It’s the same old story… Another day, another sell signal from yet another technical indicator.
The New York Stock Exchange Summation Index (NYSI) has joined the party. It rolled over to a sell signal [last] Friday. Take a look…
NYSI is a momentum indicator with an excellent track record of identifying short-term turning points in the stock market.
[ad#Google Adsense]The indicator generates “buy” signals when the short-term moving average convergence-divergence (MACD) indicator – the black line on the bottom graph – crosses up and over the longer-term MACD line – the red line. Buy signals are marked by the blue circles on the chart.
“Sell” signals occur when the short-term MACD line curls down and crosses below the long-term line. Sell signals are marked by the red circles.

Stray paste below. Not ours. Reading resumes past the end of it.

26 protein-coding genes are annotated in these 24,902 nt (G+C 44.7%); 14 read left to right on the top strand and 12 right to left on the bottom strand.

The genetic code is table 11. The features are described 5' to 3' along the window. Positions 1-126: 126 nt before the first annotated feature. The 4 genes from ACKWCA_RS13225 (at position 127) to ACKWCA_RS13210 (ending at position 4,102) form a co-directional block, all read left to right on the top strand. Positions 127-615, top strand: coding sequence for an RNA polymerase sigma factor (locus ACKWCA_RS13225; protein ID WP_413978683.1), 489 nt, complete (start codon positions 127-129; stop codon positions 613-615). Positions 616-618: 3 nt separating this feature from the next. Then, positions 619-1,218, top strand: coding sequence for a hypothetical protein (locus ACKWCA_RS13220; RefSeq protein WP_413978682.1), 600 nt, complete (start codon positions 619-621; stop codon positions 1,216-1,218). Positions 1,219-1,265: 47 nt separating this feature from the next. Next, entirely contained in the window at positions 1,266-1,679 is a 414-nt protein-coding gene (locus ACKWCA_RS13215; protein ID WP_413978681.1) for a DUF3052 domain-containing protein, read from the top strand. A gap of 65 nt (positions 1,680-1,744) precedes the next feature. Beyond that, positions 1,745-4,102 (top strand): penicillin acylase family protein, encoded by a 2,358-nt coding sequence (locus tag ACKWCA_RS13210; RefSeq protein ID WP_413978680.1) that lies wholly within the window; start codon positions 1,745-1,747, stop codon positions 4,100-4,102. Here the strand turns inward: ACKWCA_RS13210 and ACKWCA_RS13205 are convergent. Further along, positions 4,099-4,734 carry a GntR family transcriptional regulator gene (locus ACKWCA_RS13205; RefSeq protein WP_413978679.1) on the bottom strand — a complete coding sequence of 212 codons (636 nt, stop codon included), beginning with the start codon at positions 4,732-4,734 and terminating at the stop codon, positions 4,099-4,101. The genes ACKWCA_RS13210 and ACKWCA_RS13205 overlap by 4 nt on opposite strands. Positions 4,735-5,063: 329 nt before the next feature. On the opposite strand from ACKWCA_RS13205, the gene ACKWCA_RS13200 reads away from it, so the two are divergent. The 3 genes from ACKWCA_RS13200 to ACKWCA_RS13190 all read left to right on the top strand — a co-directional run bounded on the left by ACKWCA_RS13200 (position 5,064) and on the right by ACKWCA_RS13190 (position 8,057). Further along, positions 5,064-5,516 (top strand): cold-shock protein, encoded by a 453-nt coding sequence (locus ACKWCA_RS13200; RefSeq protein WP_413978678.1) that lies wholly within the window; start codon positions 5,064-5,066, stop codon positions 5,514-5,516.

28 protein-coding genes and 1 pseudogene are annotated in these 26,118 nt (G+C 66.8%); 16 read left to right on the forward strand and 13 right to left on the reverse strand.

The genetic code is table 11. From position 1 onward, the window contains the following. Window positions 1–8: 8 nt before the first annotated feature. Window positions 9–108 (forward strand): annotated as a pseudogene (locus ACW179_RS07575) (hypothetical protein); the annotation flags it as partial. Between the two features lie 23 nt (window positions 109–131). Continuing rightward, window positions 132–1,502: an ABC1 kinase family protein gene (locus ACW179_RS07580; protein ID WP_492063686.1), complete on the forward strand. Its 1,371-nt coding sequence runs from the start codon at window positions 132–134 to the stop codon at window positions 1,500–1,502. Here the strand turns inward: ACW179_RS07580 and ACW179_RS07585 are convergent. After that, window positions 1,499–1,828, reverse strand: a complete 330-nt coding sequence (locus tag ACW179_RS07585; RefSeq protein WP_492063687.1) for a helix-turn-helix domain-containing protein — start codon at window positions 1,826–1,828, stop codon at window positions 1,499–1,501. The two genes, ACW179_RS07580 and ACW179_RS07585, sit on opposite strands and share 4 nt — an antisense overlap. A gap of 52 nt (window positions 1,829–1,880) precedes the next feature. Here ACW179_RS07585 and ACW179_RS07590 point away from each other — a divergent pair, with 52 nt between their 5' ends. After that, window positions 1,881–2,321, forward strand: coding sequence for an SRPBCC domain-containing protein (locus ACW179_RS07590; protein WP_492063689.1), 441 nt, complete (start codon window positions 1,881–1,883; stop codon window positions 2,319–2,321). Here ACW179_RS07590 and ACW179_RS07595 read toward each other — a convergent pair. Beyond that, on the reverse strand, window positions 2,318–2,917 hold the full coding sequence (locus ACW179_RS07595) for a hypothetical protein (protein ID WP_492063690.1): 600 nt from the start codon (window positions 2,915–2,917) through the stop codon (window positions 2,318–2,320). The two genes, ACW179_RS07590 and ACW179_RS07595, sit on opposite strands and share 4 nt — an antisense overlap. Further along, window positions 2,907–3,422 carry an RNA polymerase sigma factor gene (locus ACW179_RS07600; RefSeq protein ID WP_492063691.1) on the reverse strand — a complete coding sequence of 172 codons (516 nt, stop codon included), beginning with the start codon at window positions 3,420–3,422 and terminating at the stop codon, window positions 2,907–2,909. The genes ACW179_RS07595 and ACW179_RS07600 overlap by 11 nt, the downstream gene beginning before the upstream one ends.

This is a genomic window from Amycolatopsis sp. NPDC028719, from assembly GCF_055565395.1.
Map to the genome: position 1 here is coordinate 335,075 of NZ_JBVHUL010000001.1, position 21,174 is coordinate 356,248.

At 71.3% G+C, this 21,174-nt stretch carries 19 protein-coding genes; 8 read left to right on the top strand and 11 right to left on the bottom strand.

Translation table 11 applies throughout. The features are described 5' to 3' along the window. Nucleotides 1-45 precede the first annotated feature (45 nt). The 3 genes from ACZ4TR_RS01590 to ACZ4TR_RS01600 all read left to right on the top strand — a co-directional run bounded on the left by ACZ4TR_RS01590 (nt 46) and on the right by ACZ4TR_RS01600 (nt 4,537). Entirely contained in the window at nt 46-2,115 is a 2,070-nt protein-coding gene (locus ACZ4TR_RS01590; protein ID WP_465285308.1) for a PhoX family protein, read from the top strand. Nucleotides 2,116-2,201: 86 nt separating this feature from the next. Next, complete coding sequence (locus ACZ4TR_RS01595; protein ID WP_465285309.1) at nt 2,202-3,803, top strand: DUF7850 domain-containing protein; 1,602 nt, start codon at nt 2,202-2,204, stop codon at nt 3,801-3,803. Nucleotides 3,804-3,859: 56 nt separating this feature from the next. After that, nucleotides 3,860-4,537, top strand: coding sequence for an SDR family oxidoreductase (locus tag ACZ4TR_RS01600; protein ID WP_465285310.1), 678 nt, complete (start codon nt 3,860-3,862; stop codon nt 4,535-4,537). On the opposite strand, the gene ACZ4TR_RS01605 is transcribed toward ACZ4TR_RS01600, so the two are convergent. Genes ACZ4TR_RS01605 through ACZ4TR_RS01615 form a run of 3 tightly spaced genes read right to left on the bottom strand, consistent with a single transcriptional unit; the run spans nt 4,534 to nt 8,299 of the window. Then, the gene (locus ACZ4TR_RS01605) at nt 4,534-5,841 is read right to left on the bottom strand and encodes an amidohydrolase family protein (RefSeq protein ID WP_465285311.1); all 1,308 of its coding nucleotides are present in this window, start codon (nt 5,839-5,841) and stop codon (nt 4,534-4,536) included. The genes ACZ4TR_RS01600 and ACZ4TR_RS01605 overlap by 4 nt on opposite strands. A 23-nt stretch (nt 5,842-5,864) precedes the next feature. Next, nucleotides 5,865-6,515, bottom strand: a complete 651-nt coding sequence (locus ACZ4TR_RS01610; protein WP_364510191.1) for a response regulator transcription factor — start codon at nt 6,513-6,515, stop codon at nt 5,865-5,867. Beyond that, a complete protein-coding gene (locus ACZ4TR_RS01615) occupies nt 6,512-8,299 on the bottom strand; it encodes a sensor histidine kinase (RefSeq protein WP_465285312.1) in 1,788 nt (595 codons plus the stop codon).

How it works, why it works, and what it all means aren’t important. All that matters for short-term traders is to buy when you get a blue circle and sell when you get a red circle.
Here’s how the S&P 500 performed after each signal over the past year…
Eight of the last nine trading signals were profitable. The only exception was the sell signal in mid-October 2010. That trade lost 4% before the indicator reversed and generated a buy signal. The sell signal in late March was a bit early. However, it paid off pretty well. Now we’ve gone back to a sell signal.
[ad#ChinaBlankCheck]Of course, the market has so far ignored the plethora of sell signals from many other technical indicators. Why would this one be any more important?
Maybe it’s not. Maybe the market will roll right over this one too. But previous NYSI signals have been quite accurate. Eight of the last nine signals have been profitable, and it was five of the last six before that. That’s an 87% success rate.
It’s hard to go against that kind of track record.
Best regards and good trading,
— Jeff Clark
Source: The Growth Stock Wire